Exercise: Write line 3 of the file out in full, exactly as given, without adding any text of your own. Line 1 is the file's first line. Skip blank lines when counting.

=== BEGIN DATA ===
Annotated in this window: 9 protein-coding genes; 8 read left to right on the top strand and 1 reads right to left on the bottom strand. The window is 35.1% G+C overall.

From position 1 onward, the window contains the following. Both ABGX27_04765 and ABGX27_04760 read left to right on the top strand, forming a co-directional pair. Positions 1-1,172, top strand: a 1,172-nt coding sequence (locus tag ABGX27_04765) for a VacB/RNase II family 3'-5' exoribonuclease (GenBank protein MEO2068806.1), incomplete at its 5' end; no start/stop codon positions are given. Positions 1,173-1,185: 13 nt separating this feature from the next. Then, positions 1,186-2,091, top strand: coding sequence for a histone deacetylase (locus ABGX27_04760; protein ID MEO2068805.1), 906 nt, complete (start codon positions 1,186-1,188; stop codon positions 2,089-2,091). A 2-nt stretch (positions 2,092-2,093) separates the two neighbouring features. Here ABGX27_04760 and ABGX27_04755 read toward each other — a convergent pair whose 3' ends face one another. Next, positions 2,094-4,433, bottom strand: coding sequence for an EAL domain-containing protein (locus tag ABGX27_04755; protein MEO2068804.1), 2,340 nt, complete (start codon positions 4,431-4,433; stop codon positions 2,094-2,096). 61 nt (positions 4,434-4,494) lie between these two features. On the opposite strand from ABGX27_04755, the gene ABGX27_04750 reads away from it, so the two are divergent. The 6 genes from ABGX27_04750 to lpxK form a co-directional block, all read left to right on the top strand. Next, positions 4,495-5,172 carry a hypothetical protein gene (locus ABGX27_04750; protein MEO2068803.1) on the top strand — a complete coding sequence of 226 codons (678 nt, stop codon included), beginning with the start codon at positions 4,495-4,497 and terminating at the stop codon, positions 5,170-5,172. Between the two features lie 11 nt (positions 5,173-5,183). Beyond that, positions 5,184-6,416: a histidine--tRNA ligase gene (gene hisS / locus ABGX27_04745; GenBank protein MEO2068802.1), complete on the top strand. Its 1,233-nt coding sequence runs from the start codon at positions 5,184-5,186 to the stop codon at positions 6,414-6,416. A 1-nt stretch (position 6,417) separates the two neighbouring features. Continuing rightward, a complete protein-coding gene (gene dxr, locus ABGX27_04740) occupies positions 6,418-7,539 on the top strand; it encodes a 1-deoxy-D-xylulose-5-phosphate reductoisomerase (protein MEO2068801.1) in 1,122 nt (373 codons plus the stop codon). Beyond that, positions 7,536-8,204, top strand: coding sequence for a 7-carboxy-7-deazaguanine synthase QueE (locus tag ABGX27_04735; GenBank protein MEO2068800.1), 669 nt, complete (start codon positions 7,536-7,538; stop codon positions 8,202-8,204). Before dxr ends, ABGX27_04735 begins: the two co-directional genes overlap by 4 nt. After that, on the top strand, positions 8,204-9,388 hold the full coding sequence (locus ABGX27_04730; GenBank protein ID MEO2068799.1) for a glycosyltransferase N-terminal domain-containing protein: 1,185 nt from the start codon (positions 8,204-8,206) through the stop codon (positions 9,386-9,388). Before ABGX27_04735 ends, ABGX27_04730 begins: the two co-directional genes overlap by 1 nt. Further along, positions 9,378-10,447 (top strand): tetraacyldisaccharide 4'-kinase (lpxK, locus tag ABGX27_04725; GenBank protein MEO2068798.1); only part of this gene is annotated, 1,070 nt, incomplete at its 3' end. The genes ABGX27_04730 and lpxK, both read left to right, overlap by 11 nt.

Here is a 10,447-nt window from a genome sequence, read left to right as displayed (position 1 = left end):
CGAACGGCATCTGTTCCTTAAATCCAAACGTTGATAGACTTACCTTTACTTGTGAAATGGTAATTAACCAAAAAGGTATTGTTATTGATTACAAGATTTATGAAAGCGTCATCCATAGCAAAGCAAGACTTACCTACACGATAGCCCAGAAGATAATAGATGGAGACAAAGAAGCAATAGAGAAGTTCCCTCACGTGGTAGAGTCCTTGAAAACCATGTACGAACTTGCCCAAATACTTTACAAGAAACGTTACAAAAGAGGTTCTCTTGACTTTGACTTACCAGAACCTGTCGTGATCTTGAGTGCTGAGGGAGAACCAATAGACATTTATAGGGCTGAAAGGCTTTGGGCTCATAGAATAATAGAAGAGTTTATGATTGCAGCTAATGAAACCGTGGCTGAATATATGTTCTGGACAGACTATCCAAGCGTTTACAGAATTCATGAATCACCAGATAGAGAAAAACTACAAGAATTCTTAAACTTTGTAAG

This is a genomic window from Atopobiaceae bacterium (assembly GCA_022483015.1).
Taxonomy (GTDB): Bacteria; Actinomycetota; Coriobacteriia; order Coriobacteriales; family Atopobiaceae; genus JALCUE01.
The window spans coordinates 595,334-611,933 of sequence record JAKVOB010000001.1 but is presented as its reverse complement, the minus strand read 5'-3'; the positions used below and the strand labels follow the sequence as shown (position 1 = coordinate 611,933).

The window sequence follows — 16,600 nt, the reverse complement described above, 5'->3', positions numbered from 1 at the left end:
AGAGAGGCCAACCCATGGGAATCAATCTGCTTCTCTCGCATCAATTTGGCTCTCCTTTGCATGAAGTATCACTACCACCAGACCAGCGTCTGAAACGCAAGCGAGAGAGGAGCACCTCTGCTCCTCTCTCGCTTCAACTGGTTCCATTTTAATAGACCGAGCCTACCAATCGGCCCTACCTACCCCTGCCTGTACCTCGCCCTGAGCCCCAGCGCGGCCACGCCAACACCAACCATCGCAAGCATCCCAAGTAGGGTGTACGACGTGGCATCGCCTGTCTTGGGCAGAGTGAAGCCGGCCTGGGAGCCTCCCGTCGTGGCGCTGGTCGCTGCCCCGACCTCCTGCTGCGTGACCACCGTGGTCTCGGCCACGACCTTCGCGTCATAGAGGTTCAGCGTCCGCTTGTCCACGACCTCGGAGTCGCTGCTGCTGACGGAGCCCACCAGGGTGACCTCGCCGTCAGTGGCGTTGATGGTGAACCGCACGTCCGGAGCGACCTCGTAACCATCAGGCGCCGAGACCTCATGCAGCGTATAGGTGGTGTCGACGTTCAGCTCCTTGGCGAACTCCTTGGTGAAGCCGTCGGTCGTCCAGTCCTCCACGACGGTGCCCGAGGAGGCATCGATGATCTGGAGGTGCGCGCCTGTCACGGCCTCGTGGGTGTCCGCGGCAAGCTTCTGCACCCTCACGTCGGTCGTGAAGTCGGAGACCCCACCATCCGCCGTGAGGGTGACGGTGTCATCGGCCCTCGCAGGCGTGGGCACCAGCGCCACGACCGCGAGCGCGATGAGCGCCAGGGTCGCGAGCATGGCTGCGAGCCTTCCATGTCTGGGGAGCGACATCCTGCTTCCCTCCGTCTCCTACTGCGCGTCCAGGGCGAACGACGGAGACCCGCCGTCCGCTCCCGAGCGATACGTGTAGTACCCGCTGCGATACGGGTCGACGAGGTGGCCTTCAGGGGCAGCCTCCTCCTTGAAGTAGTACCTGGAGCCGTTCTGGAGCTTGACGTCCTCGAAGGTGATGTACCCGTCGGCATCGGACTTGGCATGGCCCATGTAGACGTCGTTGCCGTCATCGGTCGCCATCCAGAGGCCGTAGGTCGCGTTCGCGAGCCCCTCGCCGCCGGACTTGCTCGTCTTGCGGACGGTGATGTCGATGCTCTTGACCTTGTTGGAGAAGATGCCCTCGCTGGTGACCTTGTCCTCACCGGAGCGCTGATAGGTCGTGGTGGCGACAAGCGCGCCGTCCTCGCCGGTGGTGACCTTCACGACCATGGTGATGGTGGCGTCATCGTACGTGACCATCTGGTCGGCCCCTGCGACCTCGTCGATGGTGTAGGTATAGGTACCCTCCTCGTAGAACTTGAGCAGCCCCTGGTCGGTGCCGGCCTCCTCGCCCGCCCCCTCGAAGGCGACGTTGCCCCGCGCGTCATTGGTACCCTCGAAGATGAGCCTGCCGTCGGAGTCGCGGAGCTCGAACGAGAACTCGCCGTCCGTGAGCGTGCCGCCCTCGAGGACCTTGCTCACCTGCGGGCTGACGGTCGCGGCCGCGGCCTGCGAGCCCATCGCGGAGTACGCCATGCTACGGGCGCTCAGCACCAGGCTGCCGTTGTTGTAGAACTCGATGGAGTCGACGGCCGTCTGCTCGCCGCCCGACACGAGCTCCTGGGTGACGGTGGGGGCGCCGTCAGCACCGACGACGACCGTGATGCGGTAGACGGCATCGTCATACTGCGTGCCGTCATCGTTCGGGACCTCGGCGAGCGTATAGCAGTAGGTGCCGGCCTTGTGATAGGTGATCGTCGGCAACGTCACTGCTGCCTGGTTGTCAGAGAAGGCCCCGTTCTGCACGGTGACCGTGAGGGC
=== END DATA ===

Here is a 10,447-nt window from a genome sequence, read left to right as displayed (position 1 = left end):